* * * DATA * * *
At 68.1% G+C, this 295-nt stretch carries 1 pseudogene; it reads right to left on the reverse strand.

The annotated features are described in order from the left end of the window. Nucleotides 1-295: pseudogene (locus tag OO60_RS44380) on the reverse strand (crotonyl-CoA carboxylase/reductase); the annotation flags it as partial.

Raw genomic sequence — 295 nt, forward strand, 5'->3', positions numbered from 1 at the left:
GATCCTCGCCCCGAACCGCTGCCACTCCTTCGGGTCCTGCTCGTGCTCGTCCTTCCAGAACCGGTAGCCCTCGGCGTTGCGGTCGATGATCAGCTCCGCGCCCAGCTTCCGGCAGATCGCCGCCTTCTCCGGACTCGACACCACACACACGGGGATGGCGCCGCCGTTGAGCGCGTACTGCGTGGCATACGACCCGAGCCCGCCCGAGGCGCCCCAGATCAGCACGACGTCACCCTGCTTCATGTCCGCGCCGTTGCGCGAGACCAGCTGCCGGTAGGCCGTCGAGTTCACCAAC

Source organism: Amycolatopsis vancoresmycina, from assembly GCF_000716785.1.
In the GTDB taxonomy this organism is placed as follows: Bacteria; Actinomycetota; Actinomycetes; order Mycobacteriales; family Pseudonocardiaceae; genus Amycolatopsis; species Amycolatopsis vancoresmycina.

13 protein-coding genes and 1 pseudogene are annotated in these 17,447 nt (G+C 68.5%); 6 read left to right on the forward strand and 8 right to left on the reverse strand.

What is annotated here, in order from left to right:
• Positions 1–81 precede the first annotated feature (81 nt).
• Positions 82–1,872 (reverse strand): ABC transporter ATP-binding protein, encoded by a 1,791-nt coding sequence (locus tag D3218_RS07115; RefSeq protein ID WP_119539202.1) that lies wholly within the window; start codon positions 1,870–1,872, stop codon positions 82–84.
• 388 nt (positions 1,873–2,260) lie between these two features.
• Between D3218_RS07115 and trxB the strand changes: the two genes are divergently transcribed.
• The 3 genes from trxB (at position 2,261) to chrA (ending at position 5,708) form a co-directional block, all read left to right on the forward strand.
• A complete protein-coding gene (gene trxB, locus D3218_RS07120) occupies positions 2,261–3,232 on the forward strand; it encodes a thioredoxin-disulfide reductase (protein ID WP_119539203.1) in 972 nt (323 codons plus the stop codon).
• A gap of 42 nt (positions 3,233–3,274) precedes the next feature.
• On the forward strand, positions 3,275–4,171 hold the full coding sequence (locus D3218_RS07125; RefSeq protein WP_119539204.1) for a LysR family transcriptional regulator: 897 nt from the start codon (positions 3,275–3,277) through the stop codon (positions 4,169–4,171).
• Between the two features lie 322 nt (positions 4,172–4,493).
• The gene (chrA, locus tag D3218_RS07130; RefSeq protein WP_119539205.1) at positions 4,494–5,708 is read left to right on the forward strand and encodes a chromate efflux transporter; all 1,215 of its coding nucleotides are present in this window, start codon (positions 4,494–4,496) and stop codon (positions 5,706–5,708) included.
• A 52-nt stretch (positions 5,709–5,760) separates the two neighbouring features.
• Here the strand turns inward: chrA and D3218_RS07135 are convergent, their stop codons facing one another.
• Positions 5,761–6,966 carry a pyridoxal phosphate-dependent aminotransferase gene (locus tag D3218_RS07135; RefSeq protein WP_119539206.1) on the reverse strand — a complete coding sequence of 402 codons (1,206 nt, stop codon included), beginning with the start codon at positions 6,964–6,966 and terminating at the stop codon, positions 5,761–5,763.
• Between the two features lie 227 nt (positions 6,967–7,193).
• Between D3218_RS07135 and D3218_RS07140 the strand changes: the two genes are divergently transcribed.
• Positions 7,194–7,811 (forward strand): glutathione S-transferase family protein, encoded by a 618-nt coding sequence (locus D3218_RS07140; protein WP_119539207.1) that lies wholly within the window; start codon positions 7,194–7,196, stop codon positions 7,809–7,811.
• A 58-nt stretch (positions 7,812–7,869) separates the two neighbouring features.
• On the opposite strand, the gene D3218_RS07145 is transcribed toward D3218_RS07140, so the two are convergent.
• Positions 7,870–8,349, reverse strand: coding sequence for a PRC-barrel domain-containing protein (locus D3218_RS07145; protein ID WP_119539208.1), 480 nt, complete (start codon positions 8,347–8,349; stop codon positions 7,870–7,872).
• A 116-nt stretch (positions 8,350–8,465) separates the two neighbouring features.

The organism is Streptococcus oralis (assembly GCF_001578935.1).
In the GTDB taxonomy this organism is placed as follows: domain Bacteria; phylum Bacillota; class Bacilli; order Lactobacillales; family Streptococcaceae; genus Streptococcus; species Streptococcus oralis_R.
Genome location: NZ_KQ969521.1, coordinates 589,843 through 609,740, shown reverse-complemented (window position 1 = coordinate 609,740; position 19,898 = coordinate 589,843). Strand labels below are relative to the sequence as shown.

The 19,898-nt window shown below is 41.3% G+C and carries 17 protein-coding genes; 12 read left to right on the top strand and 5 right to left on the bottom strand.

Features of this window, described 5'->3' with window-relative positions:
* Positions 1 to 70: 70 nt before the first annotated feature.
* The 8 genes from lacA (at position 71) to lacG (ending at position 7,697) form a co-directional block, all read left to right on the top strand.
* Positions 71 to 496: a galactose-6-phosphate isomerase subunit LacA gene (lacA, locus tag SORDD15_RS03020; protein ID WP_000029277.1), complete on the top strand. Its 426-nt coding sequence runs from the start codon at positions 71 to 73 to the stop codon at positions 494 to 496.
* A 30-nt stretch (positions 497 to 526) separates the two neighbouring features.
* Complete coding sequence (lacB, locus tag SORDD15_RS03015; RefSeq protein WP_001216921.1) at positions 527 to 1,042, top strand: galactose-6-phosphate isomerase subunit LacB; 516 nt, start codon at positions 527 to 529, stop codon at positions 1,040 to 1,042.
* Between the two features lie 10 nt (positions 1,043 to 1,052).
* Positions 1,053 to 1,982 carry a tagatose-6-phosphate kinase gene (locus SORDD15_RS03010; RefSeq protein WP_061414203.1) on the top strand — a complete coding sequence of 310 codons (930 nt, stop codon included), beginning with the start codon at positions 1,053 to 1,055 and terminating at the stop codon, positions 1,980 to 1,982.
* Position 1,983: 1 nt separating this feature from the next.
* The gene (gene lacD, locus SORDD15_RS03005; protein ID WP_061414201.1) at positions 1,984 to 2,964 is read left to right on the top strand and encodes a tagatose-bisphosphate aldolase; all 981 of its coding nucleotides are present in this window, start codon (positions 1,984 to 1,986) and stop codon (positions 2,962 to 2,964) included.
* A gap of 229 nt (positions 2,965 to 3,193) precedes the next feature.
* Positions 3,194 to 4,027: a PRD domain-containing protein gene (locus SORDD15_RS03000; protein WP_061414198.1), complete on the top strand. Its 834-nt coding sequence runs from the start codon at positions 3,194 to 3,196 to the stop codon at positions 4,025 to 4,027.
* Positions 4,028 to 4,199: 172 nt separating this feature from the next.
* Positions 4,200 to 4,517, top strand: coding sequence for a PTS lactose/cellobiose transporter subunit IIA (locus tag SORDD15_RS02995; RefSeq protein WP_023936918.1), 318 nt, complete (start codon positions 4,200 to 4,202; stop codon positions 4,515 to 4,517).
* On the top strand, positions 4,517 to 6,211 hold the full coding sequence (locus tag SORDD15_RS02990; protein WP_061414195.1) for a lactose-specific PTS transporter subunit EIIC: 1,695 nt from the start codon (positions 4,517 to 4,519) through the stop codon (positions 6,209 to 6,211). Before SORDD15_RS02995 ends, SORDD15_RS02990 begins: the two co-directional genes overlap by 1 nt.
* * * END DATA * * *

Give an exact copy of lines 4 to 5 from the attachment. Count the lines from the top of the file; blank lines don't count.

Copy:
GATCCTCGCCCCGAACCGCTGCCACTCCTTCGGGTCCTGCTCGTGCTCGTCCTTCCAGAACCGGTAGCCCTCGGCGTTGCGGTCGATGATCAGCTCCGCGCCCAGCTTCCGGCAGATCGCCGCCTTCTCCGGACTCGACACCACACACACGGGGATGGCGCCGCCGTTGAGCGCGTACTGCGTGGCATACGACCCGAGCCCGCCCGAGGCGCCCCAGATCAGCACGACGTCACCCTGCTTCATGTCCGCGCCGTTGCGCGAGACCAGCTGCCGGTAGGCCGTCGAGTTCACCAAC

Source organism: Amycolatopsis vancoresmycina, from assembly GCF_000716785.1.